What is the common denominator that accounts for almost all bad driving? It is arguably the passivity-fearfulness that’s been drilled into so many American drivers – who were taught that “good driving” is slow driving, in the manner of an arthritic old person shuffling down the sidewalk, Joe Biden-style, with a dozen people behind him, trying to get past.
Many examples abound. Here are a few:
The Stop before the Turn –
You are driving behind another car. Its driver signals a right turn. But instead of turning off the road, its driver stops – almost completely, sometimes – before exiting the travel lane, forcing you to stop, almost, too.
Sometimes, it’s a full stop. Right there in the middle of the road.
The driver ahead having been taught that deceleration good – lateral acceleration (and acceleration, generally) bad. This type of driving may have been taught by an instructor who placed an open-topped cup of coffee on the dash and told the student that he’d better not spill it; that avoiding spilling while driving is the sure sign of a “good” driver.
The Pull out in Front of You, followed by the Slow Meander –
You are driving along on an open road. Up ahead of you, another driver is waiting to turn onto the road. He waits until you’re almost on top of him before pulling out, right in front of you. Forcing you to slow down. He is apparently in a hurry. Until he has pulled out, in front of you. Then he’s got all the time in the world.
This sort of bad driving may simply be a function of not-so-good spatial relationship sense; of being unable to accurately judge and time distances, including closing distances. The pull-out/slow-down driver may not realize he pulled out right in front of you and was taught (per above) that acceleration bad – and “speeding” worse. So, from his point-of-view, you should have slowed down – and not expect him to accelerate.
The Brake Tapper and Rider –
You find yourself behind another car with no other cars ahead of it. There is no obvious reason for the driver ahead of you to brake, as there’s nothing ahead to warrant it – but he does so regularly and randomly, forcing you to do the same. It’s as if he’s looking for something – like an address, perhaps.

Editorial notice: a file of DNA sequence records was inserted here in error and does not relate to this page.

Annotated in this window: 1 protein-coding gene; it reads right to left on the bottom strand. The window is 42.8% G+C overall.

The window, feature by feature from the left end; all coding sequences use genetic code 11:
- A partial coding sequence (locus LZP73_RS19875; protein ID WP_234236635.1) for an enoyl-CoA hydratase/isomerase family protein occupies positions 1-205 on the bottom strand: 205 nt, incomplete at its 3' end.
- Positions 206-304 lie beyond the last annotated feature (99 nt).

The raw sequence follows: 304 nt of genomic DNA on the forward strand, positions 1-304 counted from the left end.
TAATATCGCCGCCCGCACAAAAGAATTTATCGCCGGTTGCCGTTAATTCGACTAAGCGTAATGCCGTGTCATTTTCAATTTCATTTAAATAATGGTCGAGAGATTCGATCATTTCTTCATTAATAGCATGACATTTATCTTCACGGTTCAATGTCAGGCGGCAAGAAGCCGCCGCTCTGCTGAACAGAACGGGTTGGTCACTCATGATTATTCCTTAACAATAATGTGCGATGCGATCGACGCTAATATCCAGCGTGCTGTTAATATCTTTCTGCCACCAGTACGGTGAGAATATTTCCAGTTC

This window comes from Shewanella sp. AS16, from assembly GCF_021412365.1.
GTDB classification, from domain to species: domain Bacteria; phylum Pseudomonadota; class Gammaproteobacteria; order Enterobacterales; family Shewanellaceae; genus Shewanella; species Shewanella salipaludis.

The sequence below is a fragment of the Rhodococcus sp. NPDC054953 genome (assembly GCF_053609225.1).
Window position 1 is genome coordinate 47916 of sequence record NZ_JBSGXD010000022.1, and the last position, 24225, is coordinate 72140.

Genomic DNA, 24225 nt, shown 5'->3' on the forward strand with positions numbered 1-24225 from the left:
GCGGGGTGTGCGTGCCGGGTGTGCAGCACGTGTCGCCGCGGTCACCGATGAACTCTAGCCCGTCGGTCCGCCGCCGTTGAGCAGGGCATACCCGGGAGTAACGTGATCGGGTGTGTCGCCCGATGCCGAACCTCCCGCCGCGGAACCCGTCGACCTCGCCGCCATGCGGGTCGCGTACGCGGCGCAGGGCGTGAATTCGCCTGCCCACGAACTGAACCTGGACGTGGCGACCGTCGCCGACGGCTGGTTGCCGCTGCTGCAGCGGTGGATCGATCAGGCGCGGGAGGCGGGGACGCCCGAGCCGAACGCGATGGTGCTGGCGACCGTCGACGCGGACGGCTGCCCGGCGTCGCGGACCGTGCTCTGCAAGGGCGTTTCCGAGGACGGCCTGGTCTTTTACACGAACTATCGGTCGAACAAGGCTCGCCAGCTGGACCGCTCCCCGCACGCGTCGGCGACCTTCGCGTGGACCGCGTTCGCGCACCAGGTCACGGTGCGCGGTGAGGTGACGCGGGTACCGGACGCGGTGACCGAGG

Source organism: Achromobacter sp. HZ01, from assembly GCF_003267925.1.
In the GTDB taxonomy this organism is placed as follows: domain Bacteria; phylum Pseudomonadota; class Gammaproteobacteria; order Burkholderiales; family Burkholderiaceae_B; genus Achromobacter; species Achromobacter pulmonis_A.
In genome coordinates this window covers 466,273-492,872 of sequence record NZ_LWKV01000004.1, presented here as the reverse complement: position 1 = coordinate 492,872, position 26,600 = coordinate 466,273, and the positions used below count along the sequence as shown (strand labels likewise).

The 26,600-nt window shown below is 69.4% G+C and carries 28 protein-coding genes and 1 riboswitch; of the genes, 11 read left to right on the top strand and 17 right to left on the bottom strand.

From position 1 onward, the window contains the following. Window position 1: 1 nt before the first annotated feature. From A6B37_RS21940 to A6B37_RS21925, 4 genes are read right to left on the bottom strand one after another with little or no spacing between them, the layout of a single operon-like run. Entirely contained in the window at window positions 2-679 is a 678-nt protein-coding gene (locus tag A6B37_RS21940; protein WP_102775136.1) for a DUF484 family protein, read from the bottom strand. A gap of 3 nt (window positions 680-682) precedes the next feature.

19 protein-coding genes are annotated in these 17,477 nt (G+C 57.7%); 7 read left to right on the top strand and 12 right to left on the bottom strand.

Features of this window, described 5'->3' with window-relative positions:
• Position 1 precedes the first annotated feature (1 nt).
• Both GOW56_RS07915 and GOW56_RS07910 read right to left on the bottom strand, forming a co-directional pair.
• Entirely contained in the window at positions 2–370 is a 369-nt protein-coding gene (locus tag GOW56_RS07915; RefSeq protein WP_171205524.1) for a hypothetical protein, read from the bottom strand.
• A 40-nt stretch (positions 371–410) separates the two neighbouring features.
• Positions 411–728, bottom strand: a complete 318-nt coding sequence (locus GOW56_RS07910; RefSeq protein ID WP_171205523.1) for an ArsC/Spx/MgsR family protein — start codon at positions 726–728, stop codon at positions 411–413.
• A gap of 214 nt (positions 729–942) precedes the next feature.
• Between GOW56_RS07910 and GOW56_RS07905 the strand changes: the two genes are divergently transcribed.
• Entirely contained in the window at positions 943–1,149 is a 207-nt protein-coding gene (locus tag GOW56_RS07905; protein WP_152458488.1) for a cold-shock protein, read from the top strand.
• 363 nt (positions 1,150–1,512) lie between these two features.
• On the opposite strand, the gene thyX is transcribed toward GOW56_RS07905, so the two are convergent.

But he never looks in the rearview mirror.
The Stop and Signal Merger –
Merge ramps might as well be stop ramps, because that’s what many drivers do. Rather than use the ramp to increase their speed to match the speed of the traffic they’re wanting to merge with and then merge with it, these drivers will stop – and signal – and wait. This inevitably creates a line – of other cars, whose drivers are prevented from using the merge ramp to build up speed so as to merge with the flow of traffic. Instead, everything comes to a stop – until someone waves the stopped car ahead of them into the flow, which must now slow.
He gets to merge, at last.
But now you get to wait – until someone else waves you in.
Green means Wait –
Red means stop and yellow means caution. Green used to mean go – but now it means wait a few before you do. It takes some drivers a little time to become aware that the light has turned green – and then another little bit for the signal to make its way from the brain to the muscles that control the right foot, which eventually – and oh-so-gently – applies a little downward pressure to the accelerator.
This lack of awareness – and of reaction – has gotten so bad that some new cars prompt the person behind the wheel (we won’t abuse language and call him a driver) to get going.
The Passer-Preventer –
This isn’t the one who drives at or below the speed limit and then increases his speed to whatever it takes to prevent you from passing him – though he might just be the same guy, differently positioned. The Passer-Preventer is the driver behind the car doing just barely the speed limit and often less, who doesn’t attempt to pass, himself and prevents you from doing so by keeping an eight-of-a-mile separation between his car and the car ahead of him, slowing everything down.
Unless you live in wide-open spaces and there is plenty of time – and room – it is often not feasible to pass both cars. But you could, if the car ahead would close the gap enough to reduce the time necessary to pass them.
The ironic-tragic thing is that all of the above somnolences might be justifiable if it were 1982 rather than 2022. If cars today took forever to get going – and to stop – not as a function of whoever is behind the wheel, but as a mechanical fact of life. Instead, we have the slow-motion clown-show of cars more mechanically capable than cars have ever been, driven – if that’s the right word – by people either incapable of using them or just afraid to.
They might as well be driving ’80s-era Aries K-cars given that’s how they drive today’s cars.
. . .
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